Hello Danny, can you tell us a little about yourself and the job of a strength and conditioning coach?
I’ve worked with over 100 amateur and professional boxers as a strength and conditioning coach, most recently I helped prepare Kell Brook for his jump from welterweight to middleweight to face Gennady Golovkin.
As for strength and conditioning, it is essentially optimising a boxer’s physiological state before a fight - whether it’s losing weight, gaining muscle or any other requirements, I am there to get them in the best possible shape for their boxing match.
How could a fighter’s increase in size affect how you bet on boxing in general?
Once you know how to bet on boxing, knowing about the methods a fighter is using before a major fight can vastly supplement how you bet on the fight. The Amir Khan vs. Saul “Canelo” Alvarez fight is a great example of this.
Anyone with knowledge of the effect that bulking would have had on Khan would have most certainly sided with Canelo.
Khan’s main weapon in his arsenal is his speed. However, he took away his strongest weapon by bulking before the fight. If bettors knew this, they would have expected Khan to start fast and win rounds early, but the areas he put on muscle (his arms) would ultimately wear him down and result in a stoppage for Canelo.
Plenty of people would have bet on Khan to beat Canelo without knowing the fundamentals and science behind gaining that much weight at
Is that the case with Kell Brook’s move to middleweight to face Gennady Golovkin?
After stepping up two weight divisions to face a boxer that had stopped every one of his opponents for the past eight years, Kell’s weight transition was regarded as a success. Had it been any middleweight in there other than Golovkin, he would have carried the weight for 12 rounds if necessary.
The difference between Kell and Amir when ‘bulking’ up to middleweight is recognising the difference between the two body types - Kell is an explosive fast athlete, whereas Amir is more of an endurance athlete. That is why if the two were ever to box, Brook by knockout or Khan via decision would a sensible bet.
Bettors often say there is an advantage to betting on the boxer with a taller, wider stance in boxing. Is there any truth in this?
In truth, there is no such thing as a wide stance. A boxer’s stance needs to be wide enough so they can maintain balance at all times which is known as a
It needs to be wide enough for a fighter to move, pivot, slip, pull, change levels, control and attack. As long as you can execute all of these things perfectly the fighter will be good. If the boxer can't then they are either too narrow or too wide. The width of their stance may vary depending on the boxer's attack.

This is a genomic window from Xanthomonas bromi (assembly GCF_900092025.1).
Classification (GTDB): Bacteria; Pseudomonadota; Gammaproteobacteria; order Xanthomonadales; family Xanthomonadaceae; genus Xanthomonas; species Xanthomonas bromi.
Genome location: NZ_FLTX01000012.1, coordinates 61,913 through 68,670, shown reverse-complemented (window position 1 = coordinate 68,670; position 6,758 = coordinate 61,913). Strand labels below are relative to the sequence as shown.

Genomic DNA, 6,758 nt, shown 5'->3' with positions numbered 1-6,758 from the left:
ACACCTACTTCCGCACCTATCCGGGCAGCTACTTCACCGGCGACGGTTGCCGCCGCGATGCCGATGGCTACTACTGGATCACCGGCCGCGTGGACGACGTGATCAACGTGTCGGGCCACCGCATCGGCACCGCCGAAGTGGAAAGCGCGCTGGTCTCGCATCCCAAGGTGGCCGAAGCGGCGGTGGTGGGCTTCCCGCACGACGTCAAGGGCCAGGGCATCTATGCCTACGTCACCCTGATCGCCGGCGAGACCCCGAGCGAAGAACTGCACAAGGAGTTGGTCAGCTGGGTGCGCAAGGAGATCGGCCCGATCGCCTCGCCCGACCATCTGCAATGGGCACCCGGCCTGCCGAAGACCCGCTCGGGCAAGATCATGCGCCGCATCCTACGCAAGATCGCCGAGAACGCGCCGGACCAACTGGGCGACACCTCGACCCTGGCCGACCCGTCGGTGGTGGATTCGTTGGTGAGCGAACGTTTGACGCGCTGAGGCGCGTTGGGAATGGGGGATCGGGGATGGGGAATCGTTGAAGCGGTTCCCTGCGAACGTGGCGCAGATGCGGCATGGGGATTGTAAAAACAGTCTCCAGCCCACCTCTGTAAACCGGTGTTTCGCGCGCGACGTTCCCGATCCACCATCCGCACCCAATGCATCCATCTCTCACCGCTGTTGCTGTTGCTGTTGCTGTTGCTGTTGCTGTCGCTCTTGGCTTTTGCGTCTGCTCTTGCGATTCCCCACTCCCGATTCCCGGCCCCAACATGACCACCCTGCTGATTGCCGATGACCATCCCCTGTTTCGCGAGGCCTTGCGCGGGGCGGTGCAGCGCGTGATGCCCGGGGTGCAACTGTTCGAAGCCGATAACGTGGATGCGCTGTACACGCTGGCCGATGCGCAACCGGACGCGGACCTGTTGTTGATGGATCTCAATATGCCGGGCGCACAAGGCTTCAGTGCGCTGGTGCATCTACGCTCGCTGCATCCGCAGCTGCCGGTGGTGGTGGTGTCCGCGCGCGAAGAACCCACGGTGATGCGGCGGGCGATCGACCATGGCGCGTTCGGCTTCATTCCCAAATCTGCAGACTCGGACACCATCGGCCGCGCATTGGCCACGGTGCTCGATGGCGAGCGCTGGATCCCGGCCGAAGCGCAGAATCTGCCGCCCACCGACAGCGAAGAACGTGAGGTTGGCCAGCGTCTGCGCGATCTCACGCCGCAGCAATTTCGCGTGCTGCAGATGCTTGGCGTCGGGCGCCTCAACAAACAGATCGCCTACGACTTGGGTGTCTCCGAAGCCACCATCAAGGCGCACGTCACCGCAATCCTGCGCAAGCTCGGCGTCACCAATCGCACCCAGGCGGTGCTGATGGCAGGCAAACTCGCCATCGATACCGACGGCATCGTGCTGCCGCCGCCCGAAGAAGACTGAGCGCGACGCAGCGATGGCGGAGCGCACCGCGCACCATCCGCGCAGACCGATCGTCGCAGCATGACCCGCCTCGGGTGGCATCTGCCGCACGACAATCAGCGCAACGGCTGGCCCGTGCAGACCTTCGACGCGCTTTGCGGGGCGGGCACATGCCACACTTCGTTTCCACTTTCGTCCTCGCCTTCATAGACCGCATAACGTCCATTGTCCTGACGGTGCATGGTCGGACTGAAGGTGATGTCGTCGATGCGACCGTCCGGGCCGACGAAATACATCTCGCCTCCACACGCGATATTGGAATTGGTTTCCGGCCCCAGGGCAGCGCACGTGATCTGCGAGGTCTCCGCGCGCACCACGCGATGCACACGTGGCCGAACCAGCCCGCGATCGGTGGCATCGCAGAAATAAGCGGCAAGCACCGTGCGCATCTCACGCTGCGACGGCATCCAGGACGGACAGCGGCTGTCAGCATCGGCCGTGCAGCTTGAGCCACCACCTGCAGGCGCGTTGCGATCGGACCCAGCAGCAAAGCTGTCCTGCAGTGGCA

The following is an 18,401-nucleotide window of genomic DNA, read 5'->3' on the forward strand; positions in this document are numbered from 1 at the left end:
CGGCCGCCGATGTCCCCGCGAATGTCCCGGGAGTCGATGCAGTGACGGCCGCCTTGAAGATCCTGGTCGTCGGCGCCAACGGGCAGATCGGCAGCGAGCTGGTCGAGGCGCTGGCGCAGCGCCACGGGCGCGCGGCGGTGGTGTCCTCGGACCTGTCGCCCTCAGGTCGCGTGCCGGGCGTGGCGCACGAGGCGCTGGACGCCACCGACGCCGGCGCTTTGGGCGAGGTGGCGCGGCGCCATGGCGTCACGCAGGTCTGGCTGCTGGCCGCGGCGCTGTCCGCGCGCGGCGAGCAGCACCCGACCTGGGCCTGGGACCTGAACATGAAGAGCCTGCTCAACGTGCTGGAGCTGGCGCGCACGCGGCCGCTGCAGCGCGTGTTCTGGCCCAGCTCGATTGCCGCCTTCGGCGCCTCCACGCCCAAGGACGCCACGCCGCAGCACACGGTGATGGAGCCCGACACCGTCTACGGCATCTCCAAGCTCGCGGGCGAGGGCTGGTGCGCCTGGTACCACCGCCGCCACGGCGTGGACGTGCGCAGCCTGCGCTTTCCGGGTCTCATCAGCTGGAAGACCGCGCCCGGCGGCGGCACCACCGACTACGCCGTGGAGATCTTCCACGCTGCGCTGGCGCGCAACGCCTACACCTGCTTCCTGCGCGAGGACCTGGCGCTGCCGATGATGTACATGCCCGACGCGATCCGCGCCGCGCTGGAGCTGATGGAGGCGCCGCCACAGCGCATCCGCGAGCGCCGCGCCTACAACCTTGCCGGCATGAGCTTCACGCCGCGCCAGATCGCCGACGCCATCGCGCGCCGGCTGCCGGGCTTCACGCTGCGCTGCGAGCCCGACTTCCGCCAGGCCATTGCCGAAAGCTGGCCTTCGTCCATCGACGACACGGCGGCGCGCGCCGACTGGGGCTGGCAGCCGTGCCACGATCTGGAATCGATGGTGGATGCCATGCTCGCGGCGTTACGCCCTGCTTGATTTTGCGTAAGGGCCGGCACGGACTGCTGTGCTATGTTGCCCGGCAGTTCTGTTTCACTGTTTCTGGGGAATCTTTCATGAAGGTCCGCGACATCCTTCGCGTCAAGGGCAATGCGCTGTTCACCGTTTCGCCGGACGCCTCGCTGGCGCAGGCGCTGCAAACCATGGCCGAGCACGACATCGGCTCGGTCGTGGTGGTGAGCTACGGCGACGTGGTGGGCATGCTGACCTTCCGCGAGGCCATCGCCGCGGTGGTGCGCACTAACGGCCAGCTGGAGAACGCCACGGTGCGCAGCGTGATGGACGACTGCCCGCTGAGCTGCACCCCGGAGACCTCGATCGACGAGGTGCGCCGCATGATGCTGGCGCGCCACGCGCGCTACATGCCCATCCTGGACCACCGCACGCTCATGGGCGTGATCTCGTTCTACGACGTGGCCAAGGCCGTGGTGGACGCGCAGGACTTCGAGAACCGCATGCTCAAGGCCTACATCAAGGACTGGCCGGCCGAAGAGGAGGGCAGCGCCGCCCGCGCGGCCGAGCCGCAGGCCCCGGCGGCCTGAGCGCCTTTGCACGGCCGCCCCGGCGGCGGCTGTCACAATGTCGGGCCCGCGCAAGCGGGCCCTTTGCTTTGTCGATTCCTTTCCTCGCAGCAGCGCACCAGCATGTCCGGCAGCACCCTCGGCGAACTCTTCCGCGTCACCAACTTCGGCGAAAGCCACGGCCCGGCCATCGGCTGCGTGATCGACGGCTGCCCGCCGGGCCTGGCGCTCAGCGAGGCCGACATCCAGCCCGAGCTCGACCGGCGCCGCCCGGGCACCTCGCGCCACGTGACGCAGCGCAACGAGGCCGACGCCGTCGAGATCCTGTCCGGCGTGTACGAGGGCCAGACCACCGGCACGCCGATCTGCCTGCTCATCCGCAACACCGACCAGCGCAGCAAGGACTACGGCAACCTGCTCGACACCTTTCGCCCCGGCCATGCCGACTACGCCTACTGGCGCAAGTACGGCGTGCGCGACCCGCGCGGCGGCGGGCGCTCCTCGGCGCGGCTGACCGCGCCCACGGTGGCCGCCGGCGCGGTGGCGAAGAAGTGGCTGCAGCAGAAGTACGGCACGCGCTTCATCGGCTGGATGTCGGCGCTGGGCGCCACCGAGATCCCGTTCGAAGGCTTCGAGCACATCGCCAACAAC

Is there another recent fight that your knowledge could be applied to?
The fight between David Haye and Tony Bellew is perhaps a good example to use.
Haye's size was only detrimental to his performance after the first six rounds.
Although not as slender as his earlier days, Haye put on weight but not a lot of fat mass. Trimming down in previous fights may have left him in a negative energy balance, therefore not fueled to optimise his physical performance.
So what impact did Haye’s size have against Bellew?
Haye’s bulking looked favourable but his speed and punching force wasn't as effective as anticipated. Many expected his advantage in size to benefit him against Bellew, especially between rounds one-to-six. However, very few would have predicted the injury that essentially ended the fight.
His size would have most likely become detrimental to his performance once the fight went past six rounds anyway because that’s when the naturally lighter endurance athlete can acquire the benefits.
What about Bellew's pre-fight preparations against Haye?
Bellew’s traditional methods to increase muscle hypertrophy often consist of high-rep ranges and training large volumes. This type of training inspires slow twitch muscle fibres and activate motor units at lower thresholds - something that negatively affects the speed of muscle contractions, and when you couple that with an increase in body mass, it results in a much slower athlete.
Bellew is not the quickest of fighters at light-heavyweight or cruiserweight, so after bulking up to heavyweight the only way Bellew would have benefitted is if the fight went long (or if his opponent ruptured his achilles tendon and could no longer move around the ring). Haye's game plan would have been to finish the contest between rounds one-to-six and avoid giving Bellew any gain in the fight - it's hard to say what would have happened had Haye not sustained his injury.
How does a fighter’s physiological state affect their punch?
A forceful punch is dependent on how much momentum you can create. This is how quickly you can move mass towards the target. Heavyweights with fast hands hit so hard because they generate momentum.
A heavyweight boxer is often much slower than a featherweight in terms of hand speed because they have to overcome the inertia of their mass by producing a lot more force. Going back to the Haye vs. Bellew example, this is what Bellew encountered when challenging David Haye, whereas Haye naturally knows how to carry his size and weight to his advantage to get his power punches off.
Now that you know more about the science of boxing, put your knowledge to good use with the best boxing odds online at Pinnacle.